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Madame de Maintenon and the Literary Personality of Madame de Genlis: Creating Fictional, Historical, and Narrative VirtueBonnie Arden Robb The preoccupation of Stéphanie-Félicité de Genlis with virtue has earned her scant praise. Genlis's contemporaries, noting a discrepancy between her moralizing writings and her worldly life, saw fit to judge, not only her texts, but her personal characteristics and conduct. While absolving her of hypocrisy, more recent criticism has deemed her moralizing works lacking in creativity. Both positions misconstrue the relationship between real and fictional virtue that Genlis established, while pointing nevertheless to its importance. Insight into that relationship, crucial to understanding Genlis's literary personality and appreciating her creativity, may be attained by examining her predilection for the historical novel and her cultivation of that genre in Madame de Maintenon. Real-life versus Fictional Virtue Genlis's "real-life" and fictional virtue is a pressing question because virtue was the principal theme of her literary work and the professed goal of her existence. Her contemporaries doubtless saw some justification in pointing out that moralizing seemed hypocritical from the pen of a woman who, named dame de compagnie to the duchess of Chartres at the Palais-Royal, became, within two weeks of her arrival there, the mistress of the duke (the future due d'Orléans and, during the Revolution, Philippe Égalité). Talleyrand accused Genlis of affecting moral austerity, while EIGHTEENTH-CENTURY FICTION, volume 7, numéro 4, juillet 1995 352 EIGHTEENTH-CENTURY FICTION pursuing a career which was actually all elegant intrigue and aristocratic gallantry. Rivarol, her political enemy, commented scathingly: "Jeune, elle usa de sa beauté; vieille, elle trafiqua de son esprit; mais le ciel [a] refusé le charme de l'innocence à sa jeunesse et la magie du talent à ses productions littéraires."' Sainte-Beuve, devoting one of his Causeries to her twenty years after her death, had the advantage of a longer perspective, but still felt it necessary to try to reconcile Genlis's fictional production with her life and reputation: "Mme de Genlis, parmi les noms vieillis, est un des noms les plus cités, les plus familiers à l'oreille, et l'un de ceux qui laissent , ce me semble, l'idée la moins nette dans l'esprit des générations nouvelles. Sa réputation a gardé quelque chose d'équivoque et de mal défini." As foremost among the causes of confusion, he cited "la diversit é de ses ouvrages et de sa conduite."2 He expressed, however, sincere admiration for Genlis in her capacity as gouverneur of the children of the due d'Orléans, giving preference to Genlis the teacher over Genlis the writer: "La manière dont elle conçut et dirigea, dès le premier jour, l'éducation des enfants d'Orléans, est extrêmement remarquable, et dénote chez l'institutrice un sens de la réalité plus pratique que ses livres seuls ne sembleraient l'indiquer."3 Sainte-Beuve perceptively suggested, nevertheless, that it was the interrelationship between the writing and the teaching that was at the heart of the matter, perhaps because the conjunction allowed him also to address the question of Genlis's supposed hypocrisy: Le désaccord qu'on s'est plu à noter entre sa conduite et les principes affichés dans ses écrits ne fait que mieux ressortir peut-être ce que ce talent d'instituteur avait en elle de naturel, de primitif et, si j'ose dire, de sincère. Il y avait comme plusieurs personnes en Mme de Genlis; mais, dès qu'elle tenait la plume, le ton de la personne intérieure et qui dominait toutes les autres, le ton du rôle principal prenait le dessus, et elle ne pouvait s'empêcher d'écrire ce qu'il faut toujours répéter de la religion, des principes et des mœurs quand on enseigne. Il en résulte que la pruderie, sous sa plume, était moins hypocrite qu'on ne le croirait.4 1 Antoine Rivarol, Le Petit Almanach de nos grands hommes, 2nd edition, Œuvres complètes, 5 vols (Paris, 1808; Genève: Slatkine Reprints, 1968), 5:303. 2 Charles Augustin Sainte-Beuve...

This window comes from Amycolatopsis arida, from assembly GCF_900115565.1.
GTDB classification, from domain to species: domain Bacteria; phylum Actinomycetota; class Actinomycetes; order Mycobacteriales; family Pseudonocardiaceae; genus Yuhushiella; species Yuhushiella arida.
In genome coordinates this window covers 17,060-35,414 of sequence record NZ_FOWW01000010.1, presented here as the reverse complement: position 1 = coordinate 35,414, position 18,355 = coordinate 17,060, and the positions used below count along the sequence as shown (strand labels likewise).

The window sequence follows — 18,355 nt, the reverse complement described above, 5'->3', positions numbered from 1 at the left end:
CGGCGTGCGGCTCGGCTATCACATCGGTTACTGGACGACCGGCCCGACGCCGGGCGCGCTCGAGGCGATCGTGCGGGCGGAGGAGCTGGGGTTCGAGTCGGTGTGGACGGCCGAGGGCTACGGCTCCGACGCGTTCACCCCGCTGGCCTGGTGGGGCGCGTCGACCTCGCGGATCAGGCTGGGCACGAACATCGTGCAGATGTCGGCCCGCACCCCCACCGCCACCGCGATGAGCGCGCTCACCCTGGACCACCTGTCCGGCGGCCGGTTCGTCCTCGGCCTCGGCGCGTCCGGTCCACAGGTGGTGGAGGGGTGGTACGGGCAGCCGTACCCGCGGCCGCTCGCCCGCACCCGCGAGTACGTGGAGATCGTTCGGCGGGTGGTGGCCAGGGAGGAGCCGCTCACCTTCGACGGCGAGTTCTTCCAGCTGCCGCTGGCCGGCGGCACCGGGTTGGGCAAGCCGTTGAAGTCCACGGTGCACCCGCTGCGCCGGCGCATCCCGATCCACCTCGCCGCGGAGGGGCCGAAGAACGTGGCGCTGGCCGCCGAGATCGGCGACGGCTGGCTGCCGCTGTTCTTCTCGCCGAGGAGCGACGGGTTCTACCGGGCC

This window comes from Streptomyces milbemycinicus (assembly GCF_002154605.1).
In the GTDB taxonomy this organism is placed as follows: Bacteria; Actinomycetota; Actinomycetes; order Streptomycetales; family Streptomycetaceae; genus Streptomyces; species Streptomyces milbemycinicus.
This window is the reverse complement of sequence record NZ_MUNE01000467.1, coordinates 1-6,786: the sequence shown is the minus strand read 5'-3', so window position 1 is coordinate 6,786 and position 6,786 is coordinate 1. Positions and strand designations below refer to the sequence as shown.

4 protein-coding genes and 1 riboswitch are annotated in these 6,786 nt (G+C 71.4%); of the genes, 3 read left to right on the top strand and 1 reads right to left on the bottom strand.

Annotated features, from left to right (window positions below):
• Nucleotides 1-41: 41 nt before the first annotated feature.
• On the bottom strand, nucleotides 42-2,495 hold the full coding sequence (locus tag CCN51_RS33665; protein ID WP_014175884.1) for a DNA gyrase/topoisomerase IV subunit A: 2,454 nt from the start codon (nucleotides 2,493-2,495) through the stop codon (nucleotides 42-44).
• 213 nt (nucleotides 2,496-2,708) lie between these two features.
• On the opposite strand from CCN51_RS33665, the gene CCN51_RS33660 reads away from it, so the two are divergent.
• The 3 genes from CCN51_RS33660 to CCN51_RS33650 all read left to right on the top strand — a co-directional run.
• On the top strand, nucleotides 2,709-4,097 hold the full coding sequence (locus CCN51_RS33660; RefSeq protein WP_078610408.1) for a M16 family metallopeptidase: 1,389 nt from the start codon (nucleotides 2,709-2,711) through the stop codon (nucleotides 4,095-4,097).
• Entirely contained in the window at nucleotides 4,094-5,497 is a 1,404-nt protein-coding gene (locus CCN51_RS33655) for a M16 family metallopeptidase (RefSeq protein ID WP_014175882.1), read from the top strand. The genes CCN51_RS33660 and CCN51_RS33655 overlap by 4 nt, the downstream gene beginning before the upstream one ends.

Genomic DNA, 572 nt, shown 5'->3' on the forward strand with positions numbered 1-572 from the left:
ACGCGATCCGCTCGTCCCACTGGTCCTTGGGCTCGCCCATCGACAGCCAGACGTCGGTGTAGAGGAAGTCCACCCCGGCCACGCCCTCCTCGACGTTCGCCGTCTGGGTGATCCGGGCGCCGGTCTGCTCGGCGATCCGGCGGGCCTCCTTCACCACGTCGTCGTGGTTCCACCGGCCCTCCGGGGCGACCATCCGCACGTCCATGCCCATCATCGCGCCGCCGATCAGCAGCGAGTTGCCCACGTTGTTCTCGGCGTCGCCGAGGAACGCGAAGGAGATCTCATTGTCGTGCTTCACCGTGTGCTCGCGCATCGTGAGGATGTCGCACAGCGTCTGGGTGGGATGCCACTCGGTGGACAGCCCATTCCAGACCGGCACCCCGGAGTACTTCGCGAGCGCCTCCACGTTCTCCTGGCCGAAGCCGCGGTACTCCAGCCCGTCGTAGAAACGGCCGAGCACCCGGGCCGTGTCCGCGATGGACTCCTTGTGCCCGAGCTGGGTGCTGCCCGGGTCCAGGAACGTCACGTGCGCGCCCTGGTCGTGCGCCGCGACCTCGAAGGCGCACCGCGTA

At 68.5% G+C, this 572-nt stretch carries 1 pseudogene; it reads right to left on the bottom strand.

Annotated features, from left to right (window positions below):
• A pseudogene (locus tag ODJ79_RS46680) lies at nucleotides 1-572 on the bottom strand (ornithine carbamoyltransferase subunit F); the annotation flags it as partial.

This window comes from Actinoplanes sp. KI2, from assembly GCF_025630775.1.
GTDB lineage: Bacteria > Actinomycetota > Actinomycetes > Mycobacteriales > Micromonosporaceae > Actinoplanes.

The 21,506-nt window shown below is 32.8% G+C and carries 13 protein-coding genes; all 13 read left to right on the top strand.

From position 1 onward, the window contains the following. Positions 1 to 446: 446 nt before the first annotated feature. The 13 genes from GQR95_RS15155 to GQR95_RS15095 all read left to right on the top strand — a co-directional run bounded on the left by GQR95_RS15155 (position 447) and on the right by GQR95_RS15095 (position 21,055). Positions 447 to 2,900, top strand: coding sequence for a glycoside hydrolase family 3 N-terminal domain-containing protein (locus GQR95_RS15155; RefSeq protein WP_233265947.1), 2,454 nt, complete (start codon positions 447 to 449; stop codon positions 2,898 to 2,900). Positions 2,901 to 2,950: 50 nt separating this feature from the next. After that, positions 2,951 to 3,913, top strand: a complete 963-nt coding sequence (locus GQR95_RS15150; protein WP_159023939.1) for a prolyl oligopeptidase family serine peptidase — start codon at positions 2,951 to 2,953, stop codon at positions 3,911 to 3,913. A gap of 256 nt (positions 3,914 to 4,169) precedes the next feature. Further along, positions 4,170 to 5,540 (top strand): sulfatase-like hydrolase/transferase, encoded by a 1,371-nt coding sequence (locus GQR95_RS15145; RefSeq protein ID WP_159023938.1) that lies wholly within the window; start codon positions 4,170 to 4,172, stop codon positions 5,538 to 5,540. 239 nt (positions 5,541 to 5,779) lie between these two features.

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Additional Information

ISSN
1911-0243
Print ISSN
0840-6286
Pages
pp. 351-372
Launched on MUSE
2011-07-06
Open Access
No
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